Archiving demands a hefty amount of physical space. In the United States, the collection in the Library of Congress takes up a staggering 838 miles of bookshelves alone, according to the library’s website, which are brimming with 35 million books and printed materials, 3.4 million recordings, 13.6 million photographs, 5.4 million maps, 6.5 million pieces of sheet music, and 68 million manuscripts.
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And if these numbers aren’t dizzying enough as they are, that collection is growing steadily by about 11,000 items daily. The National Archives located in the United Kingdom is also home to an immense 11 million documents nestled into a sizeable stretch of 100 or so miles of shelving, which grows by at least one mile every year, according to the archives’ website.
Such space is necessary to preserve the massive quantities of information that are so essential to humanity’s predisposition to recordkeeping, but if you worked in the field of biostorage, you might be inclined to think that instead of 838 miles of bookshelves, all you’d need is a refrigerator.
Biostorage, which is the process of storing digital data in living organisms, is a relatively young field, only gracing the lab tables of science for a mere decade. Regardless of being under the microscope for such a short amount of time, biostorage is making quite an impression and the advancements are noteworthy.
Japan’s Keio University published an article in 2008 called “Stabilizing Synthetic Data in the DNA of Living Organisms,” which outlines the process of storing data in living organisms, saying that “by inserting a synthetic data-encoding DNA molecule into the genome of living organisms, the encoded data can be reproducible and inheritable in the small media vessel of the living cell. The properties of DNA provide the potential for realization of long-term data storage, which can be maintained as archived data for hundreds to thousands of years.”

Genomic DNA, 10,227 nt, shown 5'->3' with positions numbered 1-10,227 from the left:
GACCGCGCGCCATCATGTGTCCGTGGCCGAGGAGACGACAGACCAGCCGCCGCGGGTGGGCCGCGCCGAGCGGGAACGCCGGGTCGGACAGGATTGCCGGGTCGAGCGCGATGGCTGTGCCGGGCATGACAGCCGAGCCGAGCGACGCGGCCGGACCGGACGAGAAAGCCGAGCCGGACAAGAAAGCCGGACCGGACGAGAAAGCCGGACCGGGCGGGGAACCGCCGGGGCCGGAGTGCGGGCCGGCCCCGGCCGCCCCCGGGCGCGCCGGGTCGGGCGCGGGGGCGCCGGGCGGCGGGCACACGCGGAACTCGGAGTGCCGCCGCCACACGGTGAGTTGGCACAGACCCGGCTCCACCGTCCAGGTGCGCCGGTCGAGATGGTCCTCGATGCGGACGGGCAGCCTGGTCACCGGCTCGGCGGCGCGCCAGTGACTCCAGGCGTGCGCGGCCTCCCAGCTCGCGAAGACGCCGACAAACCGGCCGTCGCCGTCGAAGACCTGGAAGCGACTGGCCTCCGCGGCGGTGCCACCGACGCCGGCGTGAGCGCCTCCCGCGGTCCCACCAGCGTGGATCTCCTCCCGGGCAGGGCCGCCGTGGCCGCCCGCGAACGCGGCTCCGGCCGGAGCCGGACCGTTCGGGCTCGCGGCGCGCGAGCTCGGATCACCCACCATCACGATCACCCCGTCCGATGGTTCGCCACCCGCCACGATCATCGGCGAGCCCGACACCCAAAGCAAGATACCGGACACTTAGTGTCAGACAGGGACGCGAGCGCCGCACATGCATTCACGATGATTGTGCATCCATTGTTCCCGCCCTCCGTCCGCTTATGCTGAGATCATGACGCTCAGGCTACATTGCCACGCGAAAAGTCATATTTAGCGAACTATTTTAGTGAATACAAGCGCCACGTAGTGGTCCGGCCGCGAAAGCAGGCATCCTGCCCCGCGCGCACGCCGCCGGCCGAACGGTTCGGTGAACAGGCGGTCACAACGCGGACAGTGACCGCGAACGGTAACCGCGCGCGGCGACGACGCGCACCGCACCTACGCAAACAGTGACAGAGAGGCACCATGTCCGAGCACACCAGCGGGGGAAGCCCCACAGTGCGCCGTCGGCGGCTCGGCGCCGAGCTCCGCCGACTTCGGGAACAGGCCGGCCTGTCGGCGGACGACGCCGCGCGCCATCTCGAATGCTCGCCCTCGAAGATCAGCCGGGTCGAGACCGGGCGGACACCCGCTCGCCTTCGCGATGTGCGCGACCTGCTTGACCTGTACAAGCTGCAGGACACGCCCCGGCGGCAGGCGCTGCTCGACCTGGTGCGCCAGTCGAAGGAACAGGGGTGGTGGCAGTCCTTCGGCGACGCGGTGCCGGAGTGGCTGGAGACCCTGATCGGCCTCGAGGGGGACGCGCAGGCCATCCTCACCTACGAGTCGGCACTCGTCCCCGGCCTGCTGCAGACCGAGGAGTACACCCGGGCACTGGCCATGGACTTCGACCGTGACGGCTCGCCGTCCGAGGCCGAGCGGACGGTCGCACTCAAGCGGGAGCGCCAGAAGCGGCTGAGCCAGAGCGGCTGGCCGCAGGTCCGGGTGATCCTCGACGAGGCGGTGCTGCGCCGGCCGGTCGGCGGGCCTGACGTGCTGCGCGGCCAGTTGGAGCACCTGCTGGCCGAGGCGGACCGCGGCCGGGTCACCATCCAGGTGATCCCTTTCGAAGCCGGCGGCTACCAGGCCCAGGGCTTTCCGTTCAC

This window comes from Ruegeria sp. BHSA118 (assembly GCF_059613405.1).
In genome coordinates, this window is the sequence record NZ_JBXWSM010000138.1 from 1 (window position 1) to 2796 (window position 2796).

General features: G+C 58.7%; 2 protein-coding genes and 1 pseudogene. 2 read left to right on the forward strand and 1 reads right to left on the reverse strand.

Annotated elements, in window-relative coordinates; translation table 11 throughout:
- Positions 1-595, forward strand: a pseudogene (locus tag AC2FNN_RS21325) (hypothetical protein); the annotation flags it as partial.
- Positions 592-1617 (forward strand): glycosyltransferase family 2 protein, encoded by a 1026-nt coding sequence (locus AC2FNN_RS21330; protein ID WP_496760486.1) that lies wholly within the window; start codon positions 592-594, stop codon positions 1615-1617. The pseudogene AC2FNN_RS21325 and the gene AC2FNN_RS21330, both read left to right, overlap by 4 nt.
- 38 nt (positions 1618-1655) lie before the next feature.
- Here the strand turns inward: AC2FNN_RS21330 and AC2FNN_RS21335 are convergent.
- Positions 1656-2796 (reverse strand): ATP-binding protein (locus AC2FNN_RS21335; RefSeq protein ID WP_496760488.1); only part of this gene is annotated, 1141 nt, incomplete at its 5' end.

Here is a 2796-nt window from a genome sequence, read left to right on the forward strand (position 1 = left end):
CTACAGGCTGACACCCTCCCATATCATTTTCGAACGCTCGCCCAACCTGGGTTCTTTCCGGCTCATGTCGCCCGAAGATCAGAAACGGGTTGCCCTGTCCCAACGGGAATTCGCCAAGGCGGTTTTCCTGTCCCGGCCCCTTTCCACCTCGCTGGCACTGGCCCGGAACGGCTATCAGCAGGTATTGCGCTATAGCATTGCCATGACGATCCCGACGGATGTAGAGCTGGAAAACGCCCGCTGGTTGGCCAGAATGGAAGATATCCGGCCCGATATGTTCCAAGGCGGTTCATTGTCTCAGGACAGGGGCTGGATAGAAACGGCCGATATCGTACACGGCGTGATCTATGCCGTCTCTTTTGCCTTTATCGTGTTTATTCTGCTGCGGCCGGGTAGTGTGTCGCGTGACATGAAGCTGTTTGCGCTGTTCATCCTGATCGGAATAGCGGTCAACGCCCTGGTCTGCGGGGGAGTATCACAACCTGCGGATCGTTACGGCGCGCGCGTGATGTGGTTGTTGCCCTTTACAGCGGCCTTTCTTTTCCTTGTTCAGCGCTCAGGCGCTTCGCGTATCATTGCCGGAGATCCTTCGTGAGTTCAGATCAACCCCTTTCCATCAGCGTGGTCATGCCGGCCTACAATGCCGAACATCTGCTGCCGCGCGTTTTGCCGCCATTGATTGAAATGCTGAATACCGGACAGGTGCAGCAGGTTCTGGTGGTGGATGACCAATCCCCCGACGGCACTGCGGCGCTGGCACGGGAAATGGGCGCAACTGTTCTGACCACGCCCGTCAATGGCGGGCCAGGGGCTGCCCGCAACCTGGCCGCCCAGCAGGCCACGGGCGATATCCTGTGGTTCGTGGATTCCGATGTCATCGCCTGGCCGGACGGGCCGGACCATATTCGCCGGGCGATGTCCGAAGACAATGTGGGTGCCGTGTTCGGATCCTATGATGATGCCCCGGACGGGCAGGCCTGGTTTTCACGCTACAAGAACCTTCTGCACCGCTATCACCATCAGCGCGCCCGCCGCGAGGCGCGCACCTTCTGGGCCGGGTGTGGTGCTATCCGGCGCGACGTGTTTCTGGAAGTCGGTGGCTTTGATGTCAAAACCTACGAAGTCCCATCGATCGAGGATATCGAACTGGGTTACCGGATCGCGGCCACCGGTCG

How is Information Stored with Biostorage?
Researchers in Hong Kong have taken this technology a bit further by successfully storing complex data in E. coli bacteria. According to an article by the Agence France-Presse, the data is compressed, split into pieces and distributed to different bacterial cells. The DNA is mapped so the information can be easily located and re-assembled. The group claimed that in one gram of bacterial cells, they can store information equal to what can currently be held on 450, 2,000 gigabyte hard disks. And if security is an issue, biostorage takes care of that too. According to Allen Yu, a student instructor at the Chinese University in Hong Kong, “Bacteria can’t be hacked.”
Professor George Church, a Harvard University geneticist and founding core faculty member of the Wyss Institute for Biomedical Engineering, recently elevated the standard and increased the functionality of biostorage by encoding an astonishing 70 billion copies of his newest book, “Regenesis: How Synthetic Biology Will Reinvent Nature and Ourselves” into a portion of synthetic DNA that fits on a fingernail.
The gist of the system is that for the data to be stored it is broken down into binary code, with each of the bases of DNA—adenine, guanine, cytosine and thymine—representing a binary value. The DNA can then be synthesized, and is simply sequenced and reverted back into binary in order to retrieve the information.
George Church and Sri Kosuri explain the process of biostorage in a video on the subject.
The theoretical performance of DNA storage is that the amount of data that the entire world creates in one year would fit nice and comfortably in about 4 grams of DNA. Taking into consideration the 838 miles of data-burdened shelving in the United States Library of Congress and the energy used to maintain it, the potential for utilizing biostorage boasts far more than its fair share of benefits.
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